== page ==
Ratings and Reviews by autumnc

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They Will Not Return, by John Ayliff
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Taco Fiction, by Ryan Veeder
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Reigns: Her Majesty, by Leigh Alexander, Devolver Digital, François Alliot, Nerial
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Anonymous Connection, by moniker ersatz
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Sentry, by JoshLabelle
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I Told You This Was A Bad Idea, by Jessica Padkin
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Binary, by Stephen Granade

1 of 1 people found the following review helpful:
Short story about binary choices, September 15, 2021

This story felt to me a lot like a much abbreviated version of Analogue: A Hate Story. If you've played that game, then the comparison itself might be a spoiler. This game is short enough that the premise kind of *is* the plot twist. (Spoiler - click to show)One difference is that Hyun-ae of Analogue destroyed the ship out for revenge, while Almira the stationmaster here destroyed the station out of a utilitarian ethical calculation.

I really enjoyed this. The choices are mostly binary choices until near the end; at first I thought there would only be two verbs (approach or withdraw), but there are others, like conversation options. All paths lead to the stationmaster telling the protagonist about the events that occurred aboard the ship, and then the protagonist deciding whether or not to agree or sympathize with the stationmaster. I liked the writing and flow of the story, the way everything came together at the end, and the final choice.

Anyway, the game takes less than 10 minutes, so it's pretty easy to try out.


VERSUS: The Lost Ones, by Zachary Sergi
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What Girls Do In The Dark, by olivebranche
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Sordwin: The Evertree Saga, by Thom Baylay

1 of 1 people found the following review helpful:
Supernatural investigative mystery, August 30, 2021
by autumnc
Related reviews: hosted games

Sordwin is one of the deepest and broadest Hosted Games that I've played. It is a mystery game with one central mystery and many smaller mysteries, all connected together in a tangled web of relationships, lies, and secrets that the player will have to unravel. I enjoyed playing this game a great deal, and I've played it many times to see more of the possibilities.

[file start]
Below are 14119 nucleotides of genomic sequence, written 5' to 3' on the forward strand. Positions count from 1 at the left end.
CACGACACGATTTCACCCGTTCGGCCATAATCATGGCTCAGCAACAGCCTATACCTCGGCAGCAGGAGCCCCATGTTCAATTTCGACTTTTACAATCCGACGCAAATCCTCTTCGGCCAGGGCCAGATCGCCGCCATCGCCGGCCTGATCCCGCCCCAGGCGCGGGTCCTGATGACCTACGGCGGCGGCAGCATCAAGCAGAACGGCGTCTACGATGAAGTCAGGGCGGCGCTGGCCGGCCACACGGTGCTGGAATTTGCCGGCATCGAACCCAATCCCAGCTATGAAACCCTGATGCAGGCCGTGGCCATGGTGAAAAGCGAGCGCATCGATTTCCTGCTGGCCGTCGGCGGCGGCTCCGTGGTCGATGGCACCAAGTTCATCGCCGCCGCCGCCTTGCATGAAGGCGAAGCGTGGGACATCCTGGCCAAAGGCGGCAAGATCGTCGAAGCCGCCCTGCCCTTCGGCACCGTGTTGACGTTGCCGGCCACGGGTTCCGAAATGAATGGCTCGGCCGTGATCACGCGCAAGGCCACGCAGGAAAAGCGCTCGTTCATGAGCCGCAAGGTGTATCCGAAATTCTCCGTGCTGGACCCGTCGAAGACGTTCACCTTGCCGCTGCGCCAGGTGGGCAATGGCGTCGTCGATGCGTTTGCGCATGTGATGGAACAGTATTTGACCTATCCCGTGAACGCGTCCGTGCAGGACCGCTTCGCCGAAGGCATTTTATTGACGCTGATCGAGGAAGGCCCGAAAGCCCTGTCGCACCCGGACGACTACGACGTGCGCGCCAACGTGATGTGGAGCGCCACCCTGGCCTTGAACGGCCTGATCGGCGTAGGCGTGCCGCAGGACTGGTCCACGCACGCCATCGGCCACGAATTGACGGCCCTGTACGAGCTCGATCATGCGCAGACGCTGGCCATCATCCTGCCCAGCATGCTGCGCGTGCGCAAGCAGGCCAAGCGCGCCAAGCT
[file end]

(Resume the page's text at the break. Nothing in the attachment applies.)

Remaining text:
The game is a sequel to the earlier Evertree Inn, and copies and expands on its predecessor's mechanics. There is a time-based mechanic, where within certain blocks of time, the player has a great deal of freedom to investigate various locations and leads, in a hub-and-spoke design (there's a time limit that restricts how much investigation can be done). It's a much more freeform structure than is typical with choicescript games, which encourages replayability and is just fun to play with. There are also "scripted events" at certain times, emergencies that move the plot forward. The mystery itself is very well designed in my opinion. While there is a clue system that keeps track of many of the events, ultimately the deduction has to be done by the player; even getting all of the clues will not directly give up the answer to the central mystery.

Sordwin is set in the same world as Evertree Inn, which is loaded with typical Western fantasy tropes - elves, dwarves, wizards, and all that. But within these confines, the worldbuilding is pretty interesting - the mysteries of the island of Sordwin itself are quite involved. I enjoyed the writing and characters; the inhabitants of the island are all more complex than they seem at first. This isn't a romance game, but if that were pursued in the first game, then the romanced character carries over and plays a major role here. It's incredible to me how well the author has managed the possibility for combinatorial explosion, given all the options present between the two games, which becomes even more of an issue in the third game in this series.

Like the mechanics, the game's stat system is copied over from Evertree Inn, and the character build from Evertree Inn is basically fixed, without opportunities to radically change. I don't think the game is heavily stats-driven, in that basically any character build is valid, but playing with different builds unlocks different possibilities.



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